Bower et al recently proposed archaeological evidence of a 120ky old human presence at the Moyjil in Australia. The oldest well-established archaeological material in Australia is currently just under 60ky old. As Bowler acknowledges in an interview, “That is a big jump to make”. How far do they get?
It has become normal for the geological and environmental dating of these claimed surprisingly early archaeological contexts to be unimpeachable. This is no exception. The stratigraphy, the regional geological contextualization, and the thermoluminescence dates are all very convincing. Unfortunately, we have become much better at dating stuff, than at deciding whether it was put there by people.
The claim and the conclusion
Like all sites associated with claims of surprisingly early presence, this one lacks human skeletal remains. It is unusual though, in that it also lacks claimed stone tools. Normally, early presence claims feature stones that may or may not be the result of tool-making by people. So no eoliths here. In fact, the absence of eoliths in the report is what first caught my attention. It does, however, have claimed hearths and shell fragments which would be the result of human subsistence activity.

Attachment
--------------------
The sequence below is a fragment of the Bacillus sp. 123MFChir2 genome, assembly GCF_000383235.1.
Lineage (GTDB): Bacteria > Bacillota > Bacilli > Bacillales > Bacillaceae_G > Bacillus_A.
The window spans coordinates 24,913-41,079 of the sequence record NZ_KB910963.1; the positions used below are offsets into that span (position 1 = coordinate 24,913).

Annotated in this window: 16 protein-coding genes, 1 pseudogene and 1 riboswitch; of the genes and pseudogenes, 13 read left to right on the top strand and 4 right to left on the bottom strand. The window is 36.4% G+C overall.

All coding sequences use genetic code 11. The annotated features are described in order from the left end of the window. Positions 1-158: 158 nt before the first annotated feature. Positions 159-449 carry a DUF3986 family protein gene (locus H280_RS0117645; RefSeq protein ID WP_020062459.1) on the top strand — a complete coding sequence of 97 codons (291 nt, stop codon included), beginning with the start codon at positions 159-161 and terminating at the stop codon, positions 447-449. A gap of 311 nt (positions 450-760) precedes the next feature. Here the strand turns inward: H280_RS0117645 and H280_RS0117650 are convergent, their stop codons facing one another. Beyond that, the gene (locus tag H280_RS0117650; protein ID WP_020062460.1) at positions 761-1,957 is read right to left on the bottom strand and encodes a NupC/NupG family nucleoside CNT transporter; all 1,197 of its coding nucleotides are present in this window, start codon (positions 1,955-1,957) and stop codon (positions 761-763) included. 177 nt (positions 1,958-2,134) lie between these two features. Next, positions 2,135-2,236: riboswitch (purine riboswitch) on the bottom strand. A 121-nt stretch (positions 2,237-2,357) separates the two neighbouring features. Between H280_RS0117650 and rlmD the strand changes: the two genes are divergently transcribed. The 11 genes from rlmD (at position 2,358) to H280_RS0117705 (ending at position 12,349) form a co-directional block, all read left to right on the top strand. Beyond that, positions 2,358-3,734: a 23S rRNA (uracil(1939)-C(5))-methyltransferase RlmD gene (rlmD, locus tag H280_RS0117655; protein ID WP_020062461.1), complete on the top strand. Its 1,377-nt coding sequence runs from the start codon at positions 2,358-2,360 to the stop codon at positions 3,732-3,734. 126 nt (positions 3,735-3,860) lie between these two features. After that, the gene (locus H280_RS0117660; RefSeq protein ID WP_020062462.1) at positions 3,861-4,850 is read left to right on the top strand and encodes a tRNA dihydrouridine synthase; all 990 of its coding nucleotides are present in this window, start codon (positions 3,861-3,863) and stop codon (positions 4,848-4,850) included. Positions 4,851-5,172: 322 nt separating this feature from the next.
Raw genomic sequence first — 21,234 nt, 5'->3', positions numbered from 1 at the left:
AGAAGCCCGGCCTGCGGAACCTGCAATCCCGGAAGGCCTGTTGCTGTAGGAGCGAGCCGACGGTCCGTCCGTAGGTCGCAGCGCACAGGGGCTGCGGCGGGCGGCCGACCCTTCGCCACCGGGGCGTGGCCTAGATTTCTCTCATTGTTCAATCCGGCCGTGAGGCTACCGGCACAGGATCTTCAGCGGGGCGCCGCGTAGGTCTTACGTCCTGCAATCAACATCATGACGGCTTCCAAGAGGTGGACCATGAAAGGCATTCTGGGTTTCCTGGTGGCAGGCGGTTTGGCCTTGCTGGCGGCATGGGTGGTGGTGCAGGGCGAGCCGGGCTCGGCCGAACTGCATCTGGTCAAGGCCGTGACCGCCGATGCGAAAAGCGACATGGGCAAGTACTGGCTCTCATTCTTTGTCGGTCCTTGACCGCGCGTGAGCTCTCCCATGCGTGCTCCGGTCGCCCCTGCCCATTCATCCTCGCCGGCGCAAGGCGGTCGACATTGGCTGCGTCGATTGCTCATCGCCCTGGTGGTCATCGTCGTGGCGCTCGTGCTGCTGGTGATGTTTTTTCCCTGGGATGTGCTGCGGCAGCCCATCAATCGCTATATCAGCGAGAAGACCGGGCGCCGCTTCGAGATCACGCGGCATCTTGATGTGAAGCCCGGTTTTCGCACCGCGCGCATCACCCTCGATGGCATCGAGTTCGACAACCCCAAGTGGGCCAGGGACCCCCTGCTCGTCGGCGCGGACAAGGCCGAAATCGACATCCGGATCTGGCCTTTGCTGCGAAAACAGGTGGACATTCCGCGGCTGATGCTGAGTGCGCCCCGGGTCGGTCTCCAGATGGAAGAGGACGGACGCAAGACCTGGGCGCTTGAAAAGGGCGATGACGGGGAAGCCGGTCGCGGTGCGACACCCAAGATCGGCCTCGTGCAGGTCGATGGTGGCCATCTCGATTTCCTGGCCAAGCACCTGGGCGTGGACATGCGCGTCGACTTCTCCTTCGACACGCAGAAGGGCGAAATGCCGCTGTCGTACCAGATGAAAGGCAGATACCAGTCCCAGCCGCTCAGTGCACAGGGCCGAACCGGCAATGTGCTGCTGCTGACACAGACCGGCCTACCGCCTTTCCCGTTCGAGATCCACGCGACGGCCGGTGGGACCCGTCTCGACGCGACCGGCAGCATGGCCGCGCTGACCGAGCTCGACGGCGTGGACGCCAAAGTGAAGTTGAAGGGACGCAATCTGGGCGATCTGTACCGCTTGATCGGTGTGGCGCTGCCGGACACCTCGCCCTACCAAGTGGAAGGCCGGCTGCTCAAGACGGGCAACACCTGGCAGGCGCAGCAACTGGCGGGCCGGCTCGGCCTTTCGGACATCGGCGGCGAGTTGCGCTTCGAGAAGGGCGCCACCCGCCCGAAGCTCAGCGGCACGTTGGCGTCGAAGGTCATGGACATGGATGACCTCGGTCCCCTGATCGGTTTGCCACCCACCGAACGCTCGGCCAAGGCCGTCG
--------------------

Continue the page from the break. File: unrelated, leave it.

Through a combination of experimental archaeology and excavation, Bower et al argue that the deposits, which are clearly about 120ky old, are likely to be the result of human activity. After reviewing the evidence, they conclude that “On the basis of present evidence, human agency is a viable explanation”. This is a refreshing change from other such studies, which often claim that there is no other possible explanation than human activity for the evidence they present. Bower et al. claim that human activity could explain their evidence. That much is true. I don’t follow them as far as probability, but they certainly show possibility.
In a companion paper, McNiven et al give a more systematic review of alternative explanations for the hearthlike features. They conclude that they can’t determine whether they have a natural or cultural origin.